Male victims of family violence were:
  • 2 to 3 times more likely than women to have never told anybody about experiencing partner violence
  • Twice as likely as women to have never sought advice or support about experiencing partner violence
  • Up to 40% more likely than women to have not contacted police about experiencing partner violence
  • Half as likely as women to have had a restraining order issued against the perpetrator of partner violence.

MEDIA CONTACT

Greg Andresen, Senior Researcher, One in Three Campaign, 0403 813 925 or info@oneinthree.com.au

Jun 282014
 

women-the-aggressors-in-dvContrary to the overwhelming perception in society, numerous studies and statistics recently published from a variety of disparate sources have indicated that women are more likely to be verbally and physically aggressive to their partners than men, and are increasingly participating in serious acts of violence against other men, women, the elderly and children.

The findings were presented to a symposium on “intimate partner violence” (IPV) at the British Psychological Society’s Division of Forensic Psychology annual conference in Glasgow.

Dr Elizabeth Bates from the University of Cumbria and colleagues from the University of Central Lancashire gave 1104 students (706 women and 398 men) questionnaires about their physical aggression and controlling behaviour, towards partners and to same-sex others (including friends).

Women were revealed to be more likely to be physically aggressive to their partners, and men were more likely to be physically aggressive to their same-sex partners.

Women were also shown to engage in greater levels of controlling behavior, which is understood to be a predictor of physical aggression in both sexes.

“This was an interesting finding,” Dr Bates says. “Previous studies have sought to explain male violence towards women as rising from patriarchal values, which motivate men to seek to control women’s behaviour, using violence if necessary.

“This study found that women demonstrated a desire to control their partners and were more likely to use physical aggression than men.

“It wasn’t just pushing and shoving,” Dr Bates said, of responses to the anonymous questionnaire. “Some people were circling the boxes for things like beating up, kicking, and threatening to use a weapon.

“The feminist movement made violence towards women something we talk about. Now there is more support for men and more of them are coming forward.”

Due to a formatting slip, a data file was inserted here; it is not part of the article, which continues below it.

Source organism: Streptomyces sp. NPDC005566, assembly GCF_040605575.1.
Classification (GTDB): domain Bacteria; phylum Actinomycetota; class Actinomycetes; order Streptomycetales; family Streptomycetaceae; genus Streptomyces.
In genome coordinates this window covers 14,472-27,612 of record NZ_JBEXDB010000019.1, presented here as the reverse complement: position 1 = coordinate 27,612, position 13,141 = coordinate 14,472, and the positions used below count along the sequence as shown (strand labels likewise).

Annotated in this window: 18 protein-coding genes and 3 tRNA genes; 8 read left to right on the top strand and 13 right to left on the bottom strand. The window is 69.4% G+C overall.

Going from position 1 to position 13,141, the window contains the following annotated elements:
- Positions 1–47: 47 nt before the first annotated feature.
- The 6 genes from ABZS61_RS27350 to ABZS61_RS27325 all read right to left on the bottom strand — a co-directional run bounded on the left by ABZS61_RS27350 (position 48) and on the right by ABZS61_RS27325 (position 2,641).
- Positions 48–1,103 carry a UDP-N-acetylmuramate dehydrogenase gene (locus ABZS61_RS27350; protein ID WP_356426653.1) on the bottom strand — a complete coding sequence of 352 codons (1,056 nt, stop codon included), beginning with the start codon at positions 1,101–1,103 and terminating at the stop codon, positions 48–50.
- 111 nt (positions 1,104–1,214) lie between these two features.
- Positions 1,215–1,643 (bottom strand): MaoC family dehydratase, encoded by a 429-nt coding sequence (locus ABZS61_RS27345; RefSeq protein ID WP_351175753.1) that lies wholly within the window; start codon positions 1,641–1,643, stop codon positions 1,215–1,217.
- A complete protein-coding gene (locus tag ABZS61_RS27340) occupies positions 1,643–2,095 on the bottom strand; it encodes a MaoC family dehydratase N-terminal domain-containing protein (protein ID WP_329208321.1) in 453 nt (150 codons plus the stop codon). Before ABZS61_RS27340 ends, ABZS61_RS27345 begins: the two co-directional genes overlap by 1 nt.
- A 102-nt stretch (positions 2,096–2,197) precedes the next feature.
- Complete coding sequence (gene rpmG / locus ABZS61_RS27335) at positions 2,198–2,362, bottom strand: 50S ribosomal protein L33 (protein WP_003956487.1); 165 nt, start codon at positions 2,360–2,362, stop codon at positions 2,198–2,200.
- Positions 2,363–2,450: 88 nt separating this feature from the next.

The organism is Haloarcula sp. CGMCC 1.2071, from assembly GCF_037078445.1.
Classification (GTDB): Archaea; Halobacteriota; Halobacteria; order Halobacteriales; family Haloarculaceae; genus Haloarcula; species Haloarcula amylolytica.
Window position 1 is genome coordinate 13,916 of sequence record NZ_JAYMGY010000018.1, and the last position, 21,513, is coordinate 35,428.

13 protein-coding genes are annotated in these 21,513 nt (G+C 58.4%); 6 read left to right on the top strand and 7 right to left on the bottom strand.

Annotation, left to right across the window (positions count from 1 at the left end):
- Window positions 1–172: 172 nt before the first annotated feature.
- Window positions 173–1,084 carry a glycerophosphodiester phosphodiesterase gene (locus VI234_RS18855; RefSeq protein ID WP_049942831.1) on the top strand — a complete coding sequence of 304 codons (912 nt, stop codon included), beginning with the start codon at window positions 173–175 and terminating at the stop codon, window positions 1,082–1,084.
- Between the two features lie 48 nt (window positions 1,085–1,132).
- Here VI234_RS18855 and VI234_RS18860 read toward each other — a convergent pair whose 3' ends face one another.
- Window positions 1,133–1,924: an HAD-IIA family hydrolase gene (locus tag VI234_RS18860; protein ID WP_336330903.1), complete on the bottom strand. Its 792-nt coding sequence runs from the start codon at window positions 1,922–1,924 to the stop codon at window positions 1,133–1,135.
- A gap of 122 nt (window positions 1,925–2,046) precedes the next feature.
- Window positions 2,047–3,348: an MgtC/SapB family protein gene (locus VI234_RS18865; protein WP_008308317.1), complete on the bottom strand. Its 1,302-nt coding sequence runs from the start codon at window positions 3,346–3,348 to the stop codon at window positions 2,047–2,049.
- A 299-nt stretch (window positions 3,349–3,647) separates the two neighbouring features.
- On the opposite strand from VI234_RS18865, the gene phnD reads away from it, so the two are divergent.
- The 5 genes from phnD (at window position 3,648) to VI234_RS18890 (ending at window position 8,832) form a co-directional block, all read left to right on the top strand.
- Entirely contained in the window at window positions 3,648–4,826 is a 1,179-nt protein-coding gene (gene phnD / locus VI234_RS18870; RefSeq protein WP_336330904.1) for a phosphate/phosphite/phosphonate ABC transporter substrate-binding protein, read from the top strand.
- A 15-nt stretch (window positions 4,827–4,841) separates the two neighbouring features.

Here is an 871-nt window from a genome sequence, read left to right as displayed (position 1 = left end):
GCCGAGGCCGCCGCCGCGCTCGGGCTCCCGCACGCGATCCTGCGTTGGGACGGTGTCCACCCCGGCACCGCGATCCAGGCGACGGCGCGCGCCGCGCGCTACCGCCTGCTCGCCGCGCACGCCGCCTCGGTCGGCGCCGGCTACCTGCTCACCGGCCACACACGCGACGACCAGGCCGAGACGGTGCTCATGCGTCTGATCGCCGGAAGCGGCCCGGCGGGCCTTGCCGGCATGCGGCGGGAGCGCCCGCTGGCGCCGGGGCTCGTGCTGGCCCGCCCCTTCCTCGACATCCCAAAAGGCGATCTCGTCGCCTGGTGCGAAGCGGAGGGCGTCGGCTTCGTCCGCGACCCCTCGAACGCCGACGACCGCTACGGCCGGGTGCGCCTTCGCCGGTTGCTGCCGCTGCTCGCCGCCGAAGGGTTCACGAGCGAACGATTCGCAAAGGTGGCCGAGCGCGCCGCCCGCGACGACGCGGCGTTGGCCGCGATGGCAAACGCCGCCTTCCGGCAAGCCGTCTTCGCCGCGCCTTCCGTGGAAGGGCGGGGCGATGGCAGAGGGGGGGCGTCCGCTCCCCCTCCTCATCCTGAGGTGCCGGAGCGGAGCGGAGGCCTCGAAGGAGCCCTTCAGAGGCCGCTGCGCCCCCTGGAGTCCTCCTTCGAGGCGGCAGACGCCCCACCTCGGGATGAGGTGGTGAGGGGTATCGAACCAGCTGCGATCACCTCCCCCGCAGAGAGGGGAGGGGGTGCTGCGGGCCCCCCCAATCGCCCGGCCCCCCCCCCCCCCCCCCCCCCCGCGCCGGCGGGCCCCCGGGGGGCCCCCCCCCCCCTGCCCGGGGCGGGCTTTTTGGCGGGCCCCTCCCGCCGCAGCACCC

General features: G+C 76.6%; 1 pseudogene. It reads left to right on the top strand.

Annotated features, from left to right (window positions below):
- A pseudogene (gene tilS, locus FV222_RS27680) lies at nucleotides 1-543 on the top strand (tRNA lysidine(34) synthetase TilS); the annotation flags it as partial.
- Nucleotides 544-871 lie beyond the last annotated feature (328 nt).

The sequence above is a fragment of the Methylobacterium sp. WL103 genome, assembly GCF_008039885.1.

In another finding in Australia, the number of men who report experiencing domestic violence from their current partner has almost doubled since 2005, according to a new survey released last week by the Australian Bureau of Statistics (ABS).

The ABS Personal Safety Survey 2012 collected information from men and women aged 18 years and over about their experience of violence since the age of 15.

Meanwhile, girls have been found to be more devious than boys in their torment of classmates, Australia’s biggest childhood study reveals.

Kids who are poor, overweight, Aboriginal, disabled or living with a single mother are most likely to be picked on in the playground, the Australian Institute of Family Studies has found in a survey of more than 4000 children aged 10 and 11.

Three in every five kids had been subjected to “unfriendly behaviour” in the past year, ranging from hitting to name-calling and being left out of social groups.

And according to new national crime figures women are now outpacing men in the violence stakes, with the rate of women committing assaults jumping 49 per cent since the mid 1990s.

Australian Institute of Criminology data shows the number of female assaults per 100,000 women increased from 125 to 186 between 1996 and 2010 compared to an increase of just 18 per cent for men, while other figures show that mother’s were by far the single biggest group responsible for child abuse and child murder in Australia.

Griffith University’s Violence Research and Prevention Program director Professor Paul Mazerolle said there was “no question” young women were getting more involved in violence: “There’s been a moderate increase in [female] violence but we as a community are less tolerant of violence so we’re seeing more of a response from police.”

Credit: Roberta Parisi – Family Law Express